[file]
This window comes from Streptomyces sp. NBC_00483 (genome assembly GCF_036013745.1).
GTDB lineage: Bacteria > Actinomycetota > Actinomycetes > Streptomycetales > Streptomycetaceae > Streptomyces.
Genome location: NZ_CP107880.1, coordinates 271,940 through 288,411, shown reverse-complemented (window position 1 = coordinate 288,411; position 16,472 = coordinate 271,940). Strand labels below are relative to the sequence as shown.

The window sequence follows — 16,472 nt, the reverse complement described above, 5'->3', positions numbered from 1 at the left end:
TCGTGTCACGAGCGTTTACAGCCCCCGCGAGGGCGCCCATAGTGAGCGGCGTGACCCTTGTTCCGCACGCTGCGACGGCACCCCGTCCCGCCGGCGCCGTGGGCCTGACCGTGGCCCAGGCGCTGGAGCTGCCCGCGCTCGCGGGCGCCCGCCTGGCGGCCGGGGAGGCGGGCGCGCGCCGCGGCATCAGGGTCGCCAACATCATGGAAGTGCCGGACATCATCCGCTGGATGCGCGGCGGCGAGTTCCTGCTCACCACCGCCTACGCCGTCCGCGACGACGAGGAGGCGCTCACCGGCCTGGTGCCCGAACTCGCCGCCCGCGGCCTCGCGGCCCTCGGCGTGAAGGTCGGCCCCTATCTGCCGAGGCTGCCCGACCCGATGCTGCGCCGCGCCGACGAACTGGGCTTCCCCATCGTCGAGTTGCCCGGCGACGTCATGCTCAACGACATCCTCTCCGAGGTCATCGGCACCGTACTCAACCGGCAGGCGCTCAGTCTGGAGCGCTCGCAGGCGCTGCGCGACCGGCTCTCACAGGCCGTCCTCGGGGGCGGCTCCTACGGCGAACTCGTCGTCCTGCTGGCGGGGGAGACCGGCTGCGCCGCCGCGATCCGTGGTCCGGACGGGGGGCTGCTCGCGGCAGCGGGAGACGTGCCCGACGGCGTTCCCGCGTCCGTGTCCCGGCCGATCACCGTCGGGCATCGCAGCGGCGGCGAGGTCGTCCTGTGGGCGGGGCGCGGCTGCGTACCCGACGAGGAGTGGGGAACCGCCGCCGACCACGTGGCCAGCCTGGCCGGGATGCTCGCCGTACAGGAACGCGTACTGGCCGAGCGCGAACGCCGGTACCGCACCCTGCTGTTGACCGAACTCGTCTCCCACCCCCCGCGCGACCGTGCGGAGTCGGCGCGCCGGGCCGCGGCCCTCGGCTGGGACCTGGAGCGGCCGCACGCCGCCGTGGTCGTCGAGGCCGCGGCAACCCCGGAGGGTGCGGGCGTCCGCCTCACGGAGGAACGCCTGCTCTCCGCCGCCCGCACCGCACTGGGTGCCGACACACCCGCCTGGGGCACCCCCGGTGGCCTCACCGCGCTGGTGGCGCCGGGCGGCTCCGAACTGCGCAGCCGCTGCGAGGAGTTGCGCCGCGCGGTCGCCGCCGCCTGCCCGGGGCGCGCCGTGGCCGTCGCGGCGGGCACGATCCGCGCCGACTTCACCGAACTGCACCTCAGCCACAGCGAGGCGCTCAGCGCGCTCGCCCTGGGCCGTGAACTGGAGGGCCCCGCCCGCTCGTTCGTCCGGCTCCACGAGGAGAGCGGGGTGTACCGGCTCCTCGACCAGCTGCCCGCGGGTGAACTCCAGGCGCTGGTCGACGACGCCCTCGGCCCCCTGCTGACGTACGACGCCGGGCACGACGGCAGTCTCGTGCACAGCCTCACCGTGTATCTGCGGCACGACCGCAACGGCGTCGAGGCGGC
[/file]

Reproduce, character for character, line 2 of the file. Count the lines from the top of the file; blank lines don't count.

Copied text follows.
GTDB lineage: Bacteria > Actinomycetota > Actinomycetes > Streptomycetales > Streptomycetaceae > Streptomyces.